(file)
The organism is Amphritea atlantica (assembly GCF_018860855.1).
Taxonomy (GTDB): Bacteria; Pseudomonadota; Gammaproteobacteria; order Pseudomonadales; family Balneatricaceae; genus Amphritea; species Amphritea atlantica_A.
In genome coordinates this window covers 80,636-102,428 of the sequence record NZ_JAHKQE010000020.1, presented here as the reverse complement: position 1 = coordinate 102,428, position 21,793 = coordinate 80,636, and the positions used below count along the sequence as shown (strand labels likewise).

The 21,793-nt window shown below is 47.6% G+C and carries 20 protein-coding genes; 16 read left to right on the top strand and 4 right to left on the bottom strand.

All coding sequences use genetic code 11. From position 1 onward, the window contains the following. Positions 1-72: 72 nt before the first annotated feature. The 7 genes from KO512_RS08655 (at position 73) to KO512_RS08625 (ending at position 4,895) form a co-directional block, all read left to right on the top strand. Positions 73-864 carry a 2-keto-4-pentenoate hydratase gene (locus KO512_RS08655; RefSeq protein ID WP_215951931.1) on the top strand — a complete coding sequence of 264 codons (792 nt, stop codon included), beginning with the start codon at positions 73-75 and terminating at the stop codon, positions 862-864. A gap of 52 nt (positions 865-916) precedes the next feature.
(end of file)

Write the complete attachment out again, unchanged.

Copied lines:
The organism is Amphritea atlantica (assembly GCF_018860855.1).
Taxonomy (GTDB): Bacteria; Pseudomonadota; Gammaproteobacteria; order Pseudomonadales; family Balneatricaceae; genus Amphritea; species Amphritea atlantica_A.
In genome coordinates this window covers 80,636-102,428 of the sequence record NZ_JAHKQE010000020.1, presented here as the reverse complement: position 1 = coordinate 102,428, position 21,793 = coordinate 80,636, and the positions used below count along the sequence as shown (strand labels likewise).

The 21,793-nt window shown below is 47.6% G+C and carries 20 protein-coding genes; 16 read left to right on the top strand and 4 right to left on the bottom strand.

All coding sequences use genetic code 11. From position 1 onward, the window contains the following. Positions 1-72: 72 nt before the first annotated feature. The 7 genes from KO512_RS08655 (at position 73) to KO512_RS08625 (ending at position 4,895) form a co-directional block, all read left to right on the top strand. Positions 73-864 carry a 2-keto-4-pentenoate hydratase gene (locus KO512_RS08655; RefSeq protein ID WP_215951931.1) on the top strand — a complete coding sequence of 264 codons (792 nt, stop codon included), beginning with the start codon at positions 73-75 and terminating at the stop codon, positions 862-864. A gap of 52 nt (positions 865-916) precedes the next feature.